Habits are very formative in anyone’s formation regardless of what it is they are seeking, or not seeking, to form. A habit is described as “a settled or regular tendency or practice” by the Oxford dictionary. When one has a settled or regular practice, this practice then begins to form them. For example, if someone is in the habit of waking up early every day, they will form their lives around getting enough sleep. Habits will cause one to reorient their life in a manner that is consistent with the habit.
This reorienting of life can be for the good or the bad. Therefore, it is of the utmost importance what habits one develops. If one performs bad habits, they will eventually find that habit as easier and easier to do. Much like addicts. They started with a small habit but before long that small habit had grown to an overwhelming addiction that has consumed their lives. This fits well with what Robert Saucy has written, “To deliberately engage in good actions that we don’t really feel like doing will strengthen the emotions associated with that action and make it easier and easier to do” (Minding the Heart: The Way of Spiritual Formation 186). A deliberate engagement with an action is what habits are. One deliberately engages something continually until they are performing it as second nature.
This is much like a story James K.A. Smith wrote about driving. He said that when one first begins driving it is a sensory overload with all that is to be done. But after one has driven for a considerable time, they can drive home and pull in the driveway and not even realize they have been driving (You are What You Love: The Spiritual Power of Habit 35). The reason the person can drive home without much thought is because of the habit of driving. It has become their second nature and not one they need to think much of. Correct habits help one to have a different outlook on life and situations. They do so because when one has performed the same thing over and over, they do it without much thought. It is just what they do.
This leads to the specific role habits have in a person’s formation. Habits become our actions and responses to situations. When one has transformed their minds through the renewal of their minds, from sound spiritual habits, they will act in a manner resulting from that transforming (c.f. Rom. 12:1-2). As such, the habit drives the person into transformation and proper actions from the transformation. Just as James K.A. Smith stated about running. He started running for exercise because it was good for him, not because he enjoyed it (61-62). He continued to do this as a habit and he eventually got to where he said running was enjoyable (62). Eventually because of this habit he developed, not because he liked it but because he knew it was good for him, he now craves to run and enjoys it tremendously (62).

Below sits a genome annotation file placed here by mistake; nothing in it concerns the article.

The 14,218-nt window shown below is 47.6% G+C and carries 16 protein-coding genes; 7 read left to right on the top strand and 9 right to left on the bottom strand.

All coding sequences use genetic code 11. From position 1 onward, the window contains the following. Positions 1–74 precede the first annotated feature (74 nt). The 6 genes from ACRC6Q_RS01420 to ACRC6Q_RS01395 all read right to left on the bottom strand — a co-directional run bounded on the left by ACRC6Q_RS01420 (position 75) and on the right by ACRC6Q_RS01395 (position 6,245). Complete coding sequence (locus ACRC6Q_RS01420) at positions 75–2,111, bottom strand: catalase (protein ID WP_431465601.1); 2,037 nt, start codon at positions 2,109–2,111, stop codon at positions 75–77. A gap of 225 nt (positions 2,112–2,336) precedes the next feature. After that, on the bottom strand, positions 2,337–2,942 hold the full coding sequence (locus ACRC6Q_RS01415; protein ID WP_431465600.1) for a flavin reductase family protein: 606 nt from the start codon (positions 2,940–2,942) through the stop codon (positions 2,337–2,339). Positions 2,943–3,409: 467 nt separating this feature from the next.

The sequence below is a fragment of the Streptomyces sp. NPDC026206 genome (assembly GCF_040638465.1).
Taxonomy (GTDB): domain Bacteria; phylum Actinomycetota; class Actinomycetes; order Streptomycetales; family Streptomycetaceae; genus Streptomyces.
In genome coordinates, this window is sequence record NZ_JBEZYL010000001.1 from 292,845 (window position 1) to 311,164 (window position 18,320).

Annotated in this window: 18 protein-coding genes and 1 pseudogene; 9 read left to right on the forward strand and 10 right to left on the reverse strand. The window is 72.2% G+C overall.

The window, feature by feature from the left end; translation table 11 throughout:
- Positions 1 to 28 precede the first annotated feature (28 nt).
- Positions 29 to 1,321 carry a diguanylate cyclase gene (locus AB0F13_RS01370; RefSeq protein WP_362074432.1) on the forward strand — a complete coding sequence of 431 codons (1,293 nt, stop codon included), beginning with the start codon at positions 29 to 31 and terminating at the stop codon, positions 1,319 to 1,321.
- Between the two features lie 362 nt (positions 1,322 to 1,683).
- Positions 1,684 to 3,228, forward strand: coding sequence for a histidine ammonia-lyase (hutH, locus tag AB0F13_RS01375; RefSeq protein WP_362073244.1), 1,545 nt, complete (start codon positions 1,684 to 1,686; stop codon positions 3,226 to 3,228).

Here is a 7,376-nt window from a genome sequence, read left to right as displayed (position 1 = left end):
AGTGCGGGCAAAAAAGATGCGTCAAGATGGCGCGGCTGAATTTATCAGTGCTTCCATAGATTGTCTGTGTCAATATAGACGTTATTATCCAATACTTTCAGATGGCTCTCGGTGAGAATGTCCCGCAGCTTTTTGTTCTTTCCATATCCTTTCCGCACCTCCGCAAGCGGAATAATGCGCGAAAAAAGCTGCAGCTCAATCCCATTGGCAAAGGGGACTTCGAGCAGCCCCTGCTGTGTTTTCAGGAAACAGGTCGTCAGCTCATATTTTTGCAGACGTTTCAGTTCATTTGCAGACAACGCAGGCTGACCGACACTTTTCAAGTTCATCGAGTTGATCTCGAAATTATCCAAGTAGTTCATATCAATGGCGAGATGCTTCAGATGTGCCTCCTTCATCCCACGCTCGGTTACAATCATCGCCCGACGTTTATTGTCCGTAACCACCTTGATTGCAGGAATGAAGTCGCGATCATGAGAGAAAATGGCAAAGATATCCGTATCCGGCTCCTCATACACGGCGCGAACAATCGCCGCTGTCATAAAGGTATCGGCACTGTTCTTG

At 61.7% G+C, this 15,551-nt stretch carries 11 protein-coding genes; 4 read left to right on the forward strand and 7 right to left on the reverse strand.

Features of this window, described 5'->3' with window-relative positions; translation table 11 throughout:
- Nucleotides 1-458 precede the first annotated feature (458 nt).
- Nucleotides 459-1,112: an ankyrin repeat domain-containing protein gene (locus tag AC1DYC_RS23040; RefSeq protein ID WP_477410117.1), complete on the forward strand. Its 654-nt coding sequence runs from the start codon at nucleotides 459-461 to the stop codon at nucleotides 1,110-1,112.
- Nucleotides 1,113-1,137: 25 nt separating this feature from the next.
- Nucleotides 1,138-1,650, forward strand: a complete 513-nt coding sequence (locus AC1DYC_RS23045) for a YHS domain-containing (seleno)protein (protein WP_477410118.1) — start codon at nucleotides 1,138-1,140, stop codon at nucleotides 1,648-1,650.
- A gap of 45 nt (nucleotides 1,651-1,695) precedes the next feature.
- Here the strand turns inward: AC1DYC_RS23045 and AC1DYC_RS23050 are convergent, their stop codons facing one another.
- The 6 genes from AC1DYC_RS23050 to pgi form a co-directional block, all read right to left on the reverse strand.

Good habits will lead to deeper joy and happiness. Whereas bad habits will lead only to more strife and bitterness. One may not necessarily enjoy the new habit they are creating but to evoke good emotional or spiritual change, one must continue in the habit. Saucy wrote of the scriptural commands to love, to mourn, have peace, and not to be afraid, which he said are emotions, that all are commanded to do (186). Yet, for this to happen one must alter their emotional state. This is only done through the habit of altering one’s perspective in their situation (Saucy 186). When one creates a habit of seeking the good in a situation, the joy of a situation, or deciding to love another regardless of the situation, then they can change their emotional state and obey these commands.
It seems clear that habits are very formative to a person. This is true because they become the regular method by which one responds or acts in situations. When one has good habits that are directed at altering their emotional outlook for the better, then they will have a change. They will not be down and out regularly, angry or bitter, nor will they look at others as enemies, but as fellow human beings, fellow image-bearers. Habits form one into the person they are going to be. The question all must ask is “what habits will I allow to form me?” because all habits form us for the better or the worse.
Since habits are so formative and life orienting, the habits we need to be developing are good solid biblical spiritual habits. We need to dedicate ourselves to the Word of God. To the habit of prayer and praise to God. The habit of worship to God. When we do these and do them consistently, we will be better able to face this fallen and reprobate world with the love of Christ. When we allow these to firm us we will truly love God with our all and love our neighbors as ourselves (Matt. 22:37-39).